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I wrapped up just because I felt it may be bad luck to enter snow in summer clothes. The first ascent was almost vertical, with deep footprints for us to follow and walk in, but nonetheless somewhat frightening as the slope was at more than a 45 degree angle and the view back was giving me vertigo. I focused instead on the task and tried not to worry too much about Rumi dancing on the snow. She seemed (and was) in control.

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At the top of the snow were some muddy rocks. I had been excited about the rocks because they signalled more security than the soft snow on a mountain slope, but with the mud, the rocks felt unsteady, and both foot and hand grip didn’t feel secure. I was beginning to worry, especially as we couldn’t see footprints to follow in the next snow field. I suggested that the path up must therefore be over the rocks. We could see the ridge quite close, so it was only a matter of choosing to go left or right. We chose left.

What seemed like a straightforward scramble turned out to be an almost vertical rock climb. I don’t know how Rumi got as far as she did. I was terrified for her and for myself. I had constant moments of Fear and the greatest battles were to not look down and to not give in to the fear. I had to press forward. What encouraged me was that a 17 year old was leading the way, Rumi was managing (struggling slightly, but managing), and no one was expressing fear. However, I swore that if we got out of this, I would never, ever put Rumi in such a situation again. The climb must have taken about 5 minutes, not much longer, but it involved applying grips I had practised in bouldering, and moments of little grip, using the feet to push myself upwards. Brahm reached the top first and shouted, exhaling loudly, which greatly encouraged me to push forward. We really should not have done that rock face without a belay. Brahm later said: “I have never shit my pants so much,” to which his father laughed appreciatively. He later posed for us beside a block of snow under which he believed the original path to be.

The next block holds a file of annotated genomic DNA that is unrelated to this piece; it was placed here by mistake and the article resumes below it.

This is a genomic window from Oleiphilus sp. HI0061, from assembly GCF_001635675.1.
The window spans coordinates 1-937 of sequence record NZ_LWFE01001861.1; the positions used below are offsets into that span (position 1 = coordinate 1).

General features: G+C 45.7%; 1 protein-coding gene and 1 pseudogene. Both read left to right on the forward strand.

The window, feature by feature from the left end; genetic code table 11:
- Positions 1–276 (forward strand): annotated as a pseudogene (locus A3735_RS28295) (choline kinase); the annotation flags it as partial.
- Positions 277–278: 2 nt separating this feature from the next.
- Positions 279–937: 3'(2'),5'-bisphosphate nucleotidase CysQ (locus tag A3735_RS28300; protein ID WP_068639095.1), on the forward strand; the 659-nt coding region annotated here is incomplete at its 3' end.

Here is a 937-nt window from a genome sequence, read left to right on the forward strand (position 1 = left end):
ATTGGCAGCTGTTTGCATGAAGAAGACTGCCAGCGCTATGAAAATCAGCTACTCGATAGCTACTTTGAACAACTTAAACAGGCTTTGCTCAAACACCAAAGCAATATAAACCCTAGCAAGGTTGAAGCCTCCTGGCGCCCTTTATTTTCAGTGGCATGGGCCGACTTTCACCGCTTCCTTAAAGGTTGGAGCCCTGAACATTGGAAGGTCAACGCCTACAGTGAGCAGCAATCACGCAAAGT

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In a way, this climb became the bonding moment for us. We sat on the pass for a while, looking back, expressing disbelief, and trying to understand where the actual path was.  Following this moment, George and Brahm began asking me more questions. A camaraderie developed such as I had felt on the Isle of Arran. We began to share stories, speak carefree and laugh a lot. We shared coffee and cookies.

Father and son told me that they loved hiking. Brahm hated city tourism and prefered to travel to hike because in hiking in the Netherlands wasn’t possible. Brahm later said, “Here I have to think about where to put my feet. There, I just walk.” He also said: “The views are the reward. This is so much more rewarding.” Father and son had flown into Edinburgh the day before – “Yesterday we were still in the Netherlands, and on Monday I have to go back to work! But now, we are in this hot weather in Scotland enjoying the views!” George said – but they hadn’t visited Edinburgh city. George hoped to see it at least once, if briefly. They had immediately rented a car and driven out to Ben A’an. After Bidean nam Bian, they planned to drive to Skye to do the Old Man of Storr, and then to the Cairngorms. It amused me that they had no interest in visiting the cities of Scotland and had only come for hiking. 

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Brahm posing for his father on the way down